The Toledo Museum of Art has received a long-term loan of two works by America’s most beloved artist illustrators. The iconic paintings were lent by the Crystal Bridges Museum of American Art, now helmed by former TMA director Don Bacigalupi.
Maxfield Parrish’s lyrical nocturne The Lantern Bearers (1908), originally created as a cover illustration for the December 10, 1910 issue of Collier’s magazine, and Norman Rockwell’s Rosie the Riveter (1943), a well-known representation of the American work ethic that provided the May 29, 1943 cover of the Saturday Evening Post, went on display in Toledo August 17.
“In the world of art today, there is a revived interest in process, virtuosic painting and craft that has inspired a reinvestigation of illustrators as artists,” said Don Bacigalupi, director of Crystal Bridges. “We are pleased to contribute to the dialog through this partnership with our colleagues at the Toledo Museum of Art.”
Widely regarded as one of the most popular American illustrators in the first half of the 20th century, Maxfield Parrish (1870 – 1966) was renowned for his idealized neo-classical imagery, meticulous craftsmanship and luminous, richly saturated colors. In The Lantern Bearers, a group of Pierrot or clown figures ascend a set of stairs.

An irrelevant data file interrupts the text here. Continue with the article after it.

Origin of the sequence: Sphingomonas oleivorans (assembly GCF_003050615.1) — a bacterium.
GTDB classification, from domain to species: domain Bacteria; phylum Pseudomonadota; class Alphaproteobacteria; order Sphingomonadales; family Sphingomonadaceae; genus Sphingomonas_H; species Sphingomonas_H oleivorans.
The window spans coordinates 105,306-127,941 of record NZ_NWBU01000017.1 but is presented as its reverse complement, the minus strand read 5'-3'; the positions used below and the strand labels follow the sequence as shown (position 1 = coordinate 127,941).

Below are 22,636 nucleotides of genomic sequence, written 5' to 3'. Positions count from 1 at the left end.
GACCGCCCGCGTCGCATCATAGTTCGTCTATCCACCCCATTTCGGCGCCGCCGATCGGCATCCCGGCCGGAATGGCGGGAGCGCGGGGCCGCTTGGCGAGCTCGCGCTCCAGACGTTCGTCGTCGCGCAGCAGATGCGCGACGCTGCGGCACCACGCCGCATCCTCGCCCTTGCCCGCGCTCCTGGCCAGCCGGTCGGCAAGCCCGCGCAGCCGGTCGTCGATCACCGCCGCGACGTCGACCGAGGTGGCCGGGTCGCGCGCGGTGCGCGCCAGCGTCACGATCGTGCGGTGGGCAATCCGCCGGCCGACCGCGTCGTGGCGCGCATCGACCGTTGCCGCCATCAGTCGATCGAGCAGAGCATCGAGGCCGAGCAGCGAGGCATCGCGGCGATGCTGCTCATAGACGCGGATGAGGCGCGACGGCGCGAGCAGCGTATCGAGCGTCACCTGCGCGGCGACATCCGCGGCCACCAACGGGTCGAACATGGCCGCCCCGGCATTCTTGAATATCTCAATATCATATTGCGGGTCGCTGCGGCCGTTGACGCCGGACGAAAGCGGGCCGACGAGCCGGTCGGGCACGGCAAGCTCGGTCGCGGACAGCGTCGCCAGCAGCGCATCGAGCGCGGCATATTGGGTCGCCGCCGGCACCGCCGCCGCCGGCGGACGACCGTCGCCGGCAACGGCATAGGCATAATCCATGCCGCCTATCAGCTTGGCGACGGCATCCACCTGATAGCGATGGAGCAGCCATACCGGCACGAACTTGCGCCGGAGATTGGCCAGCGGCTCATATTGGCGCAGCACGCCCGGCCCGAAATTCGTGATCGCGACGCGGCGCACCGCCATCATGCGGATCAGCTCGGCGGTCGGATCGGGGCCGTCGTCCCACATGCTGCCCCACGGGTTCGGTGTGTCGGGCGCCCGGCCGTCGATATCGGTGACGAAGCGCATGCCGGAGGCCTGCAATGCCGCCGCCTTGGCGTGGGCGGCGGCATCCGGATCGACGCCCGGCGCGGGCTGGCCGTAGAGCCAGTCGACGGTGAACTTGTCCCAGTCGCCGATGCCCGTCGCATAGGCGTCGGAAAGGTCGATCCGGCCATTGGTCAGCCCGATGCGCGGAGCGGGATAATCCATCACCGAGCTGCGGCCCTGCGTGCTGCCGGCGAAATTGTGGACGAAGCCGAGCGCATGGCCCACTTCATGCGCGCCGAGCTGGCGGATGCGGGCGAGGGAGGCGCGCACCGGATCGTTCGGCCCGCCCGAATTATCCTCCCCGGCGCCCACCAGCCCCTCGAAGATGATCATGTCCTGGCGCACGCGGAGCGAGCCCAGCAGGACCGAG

Rockwell’s Rosie the Riveter depicts a strong, capable female figure on the home front work effort during World War II. Well known for capturing idyllic, yet honest, images of American life, many of Norman Rockwell’s paintings became popular symbols of American values and turned multitudes of Americans into art enthusiasts. Both works can be seen in Gallery 1.
Crystal Bridges Museum of American Art, currently under construction in Bentonville, Arkansas, has been a generous lender of its growing collection. Since 2005 Crystal Bridges has loaned 68 works of art to 38 institutions.